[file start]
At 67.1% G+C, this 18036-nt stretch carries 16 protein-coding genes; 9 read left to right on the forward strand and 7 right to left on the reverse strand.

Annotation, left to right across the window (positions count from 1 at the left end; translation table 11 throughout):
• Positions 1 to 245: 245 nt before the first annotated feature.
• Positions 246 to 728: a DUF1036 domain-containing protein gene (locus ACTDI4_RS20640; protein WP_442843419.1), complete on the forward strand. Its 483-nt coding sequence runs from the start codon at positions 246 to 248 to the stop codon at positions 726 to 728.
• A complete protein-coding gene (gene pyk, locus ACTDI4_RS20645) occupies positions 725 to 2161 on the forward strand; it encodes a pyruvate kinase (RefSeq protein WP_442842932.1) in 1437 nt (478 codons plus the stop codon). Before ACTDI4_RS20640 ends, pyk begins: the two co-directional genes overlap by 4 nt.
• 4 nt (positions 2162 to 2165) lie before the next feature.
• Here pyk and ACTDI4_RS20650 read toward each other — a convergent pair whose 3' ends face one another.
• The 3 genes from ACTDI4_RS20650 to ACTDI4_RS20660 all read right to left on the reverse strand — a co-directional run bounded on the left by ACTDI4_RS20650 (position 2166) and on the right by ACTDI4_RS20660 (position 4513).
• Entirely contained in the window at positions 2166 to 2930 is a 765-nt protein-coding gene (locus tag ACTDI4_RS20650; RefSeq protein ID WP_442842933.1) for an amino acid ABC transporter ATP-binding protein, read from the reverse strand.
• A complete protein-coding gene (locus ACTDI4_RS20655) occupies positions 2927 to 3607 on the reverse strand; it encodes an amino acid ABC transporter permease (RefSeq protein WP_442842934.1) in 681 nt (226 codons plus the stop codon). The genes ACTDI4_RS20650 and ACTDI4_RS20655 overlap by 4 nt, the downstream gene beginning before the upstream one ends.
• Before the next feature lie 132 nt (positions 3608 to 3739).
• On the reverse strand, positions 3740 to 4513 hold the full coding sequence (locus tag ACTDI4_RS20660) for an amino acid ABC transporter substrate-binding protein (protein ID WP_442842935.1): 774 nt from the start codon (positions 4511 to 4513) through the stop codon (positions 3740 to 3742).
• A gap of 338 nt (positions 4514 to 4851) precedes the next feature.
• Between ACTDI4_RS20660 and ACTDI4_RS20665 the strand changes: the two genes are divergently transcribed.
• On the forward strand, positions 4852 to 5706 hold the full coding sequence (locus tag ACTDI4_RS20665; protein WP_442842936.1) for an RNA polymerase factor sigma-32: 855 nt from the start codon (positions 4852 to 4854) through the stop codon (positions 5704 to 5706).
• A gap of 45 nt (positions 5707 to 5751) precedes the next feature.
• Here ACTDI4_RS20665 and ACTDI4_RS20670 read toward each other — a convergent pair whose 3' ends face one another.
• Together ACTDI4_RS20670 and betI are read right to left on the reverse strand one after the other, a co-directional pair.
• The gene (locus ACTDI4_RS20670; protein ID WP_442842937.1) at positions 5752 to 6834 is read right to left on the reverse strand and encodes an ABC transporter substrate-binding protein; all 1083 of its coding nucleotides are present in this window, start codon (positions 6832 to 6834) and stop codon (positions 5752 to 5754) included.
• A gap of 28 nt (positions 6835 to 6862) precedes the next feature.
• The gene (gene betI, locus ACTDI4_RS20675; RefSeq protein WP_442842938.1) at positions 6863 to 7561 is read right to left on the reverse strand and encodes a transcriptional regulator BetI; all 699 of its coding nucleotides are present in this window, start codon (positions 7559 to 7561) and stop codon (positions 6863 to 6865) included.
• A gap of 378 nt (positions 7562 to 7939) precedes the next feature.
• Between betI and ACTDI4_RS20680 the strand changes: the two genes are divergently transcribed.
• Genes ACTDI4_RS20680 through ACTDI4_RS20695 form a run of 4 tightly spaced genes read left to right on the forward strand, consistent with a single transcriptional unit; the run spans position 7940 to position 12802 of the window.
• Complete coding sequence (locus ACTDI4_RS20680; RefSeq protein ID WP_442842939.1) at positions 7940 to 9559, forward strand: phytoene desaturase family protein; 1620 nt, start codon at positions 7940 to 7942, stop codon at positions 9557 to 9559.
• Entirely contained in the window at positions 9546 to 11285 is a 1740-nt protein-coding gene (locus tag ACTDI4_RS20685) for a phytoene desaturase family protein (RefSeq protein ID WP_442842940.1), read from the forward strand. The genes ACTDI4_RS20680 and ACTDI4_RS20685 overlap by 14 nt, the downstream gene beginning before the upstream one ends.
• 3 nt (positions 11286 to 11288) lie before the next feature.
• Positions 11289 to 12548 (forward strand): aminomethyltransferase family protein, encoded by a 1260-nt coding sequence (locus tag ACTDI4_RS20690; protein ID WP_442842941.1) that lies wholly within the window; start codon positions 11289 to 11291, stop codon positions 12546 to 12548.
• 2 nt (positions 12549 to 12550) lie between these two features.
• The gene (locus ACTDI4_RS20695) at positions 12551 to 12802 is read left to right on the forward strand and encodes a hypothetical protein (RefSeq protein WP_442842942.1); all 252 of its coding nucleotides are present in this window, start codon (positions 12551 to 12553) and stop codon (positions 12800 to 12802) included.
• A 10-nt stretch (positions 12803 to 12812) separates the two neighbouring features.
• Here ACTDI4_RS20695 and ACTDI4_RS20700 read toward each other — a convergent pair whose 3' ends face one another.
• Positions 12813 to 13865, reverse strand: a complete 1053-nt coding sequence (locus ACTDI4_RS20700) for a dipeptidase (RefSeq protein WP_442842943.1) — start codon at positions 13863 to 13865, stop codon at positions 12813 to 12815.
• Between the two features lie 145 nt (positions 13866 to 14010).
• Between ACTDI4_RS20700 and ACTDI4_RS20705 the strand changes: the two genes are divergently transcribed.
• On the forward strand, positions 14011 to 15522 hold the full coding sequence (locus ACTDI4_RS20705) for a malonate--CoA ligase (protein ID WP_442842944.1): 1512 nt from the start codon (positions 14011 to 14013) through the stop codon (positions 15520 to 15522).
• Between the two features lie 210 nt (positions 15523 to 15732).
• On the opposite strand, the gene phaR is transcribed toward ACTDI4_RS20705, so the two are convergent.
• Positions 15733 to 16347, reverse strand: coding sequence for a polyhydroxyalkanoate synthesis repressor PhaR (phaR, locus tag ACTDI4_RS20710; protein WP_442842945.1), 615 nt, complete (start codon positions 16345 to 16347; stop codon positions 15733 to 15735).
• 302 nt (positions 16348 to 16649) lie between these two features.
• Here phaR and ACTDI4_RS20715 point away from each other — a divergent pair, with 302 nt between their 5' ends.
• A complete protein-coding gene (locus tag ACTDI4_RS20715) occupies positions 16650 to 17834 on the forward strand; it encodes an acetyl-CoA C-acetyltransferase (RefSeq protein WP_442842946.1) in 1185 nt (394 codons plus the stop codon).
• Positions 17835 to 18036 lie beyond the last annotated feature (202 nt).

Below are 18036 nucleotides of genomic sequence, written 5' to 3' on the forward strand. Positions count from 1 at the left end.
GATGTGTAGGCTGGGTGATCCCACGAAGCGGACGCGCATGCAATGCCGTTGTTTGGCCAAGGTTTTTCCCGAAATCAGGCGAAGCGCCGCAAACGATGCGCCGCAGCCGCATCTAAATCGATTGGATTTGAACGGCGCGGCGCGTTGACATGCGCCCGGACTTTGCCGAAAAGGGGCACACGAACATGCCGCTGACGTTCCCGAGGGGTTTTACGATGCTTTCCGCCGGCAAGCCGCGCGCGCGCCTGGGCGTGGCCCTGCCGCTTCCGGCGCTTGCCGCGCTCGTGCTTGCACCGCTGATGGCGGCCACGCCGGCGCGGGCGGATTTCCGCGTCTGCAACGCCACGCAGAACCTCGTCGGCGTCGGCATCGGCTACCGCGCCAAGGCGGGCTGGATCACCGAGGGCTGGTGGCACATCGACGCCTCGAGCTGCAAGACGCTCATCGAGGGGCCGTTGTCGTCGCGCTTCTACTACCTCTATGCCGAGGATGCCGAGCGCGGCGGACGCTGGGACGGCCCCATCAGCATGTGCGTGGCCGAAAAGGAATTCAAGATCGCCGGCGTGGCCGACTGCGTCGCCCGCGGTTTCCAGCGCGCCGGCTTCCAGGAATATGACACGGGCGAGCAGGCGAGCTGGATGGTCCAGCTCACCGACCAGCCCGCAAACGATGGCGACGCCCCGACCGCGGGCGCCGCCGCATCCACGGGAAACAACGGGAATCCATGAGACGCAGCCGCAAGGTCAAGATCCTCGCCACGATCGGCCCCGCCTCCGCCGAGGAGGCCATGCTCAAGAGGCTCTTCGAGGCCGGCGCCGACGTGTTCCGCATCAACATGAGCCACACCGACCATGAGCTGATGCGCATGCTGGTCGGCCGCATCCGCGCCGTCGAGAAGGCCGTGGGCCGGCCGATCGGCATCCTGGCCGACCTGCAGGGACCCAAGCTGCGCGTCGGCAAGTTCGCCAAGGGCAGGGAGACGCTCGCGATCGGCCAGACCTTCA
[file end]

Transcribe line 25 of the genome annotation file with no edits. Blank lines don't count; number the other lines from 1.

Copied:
• Complete coding sequence (locus ACTDI4_RS20680; RefSeq protein ID WP_442842939.1) at positions 7940 to 9559, forward strand: phytoene desaturase family protein; 1620 nt, start codon at positions 7940 to 7942, stop codon at positions 9557 to 9559.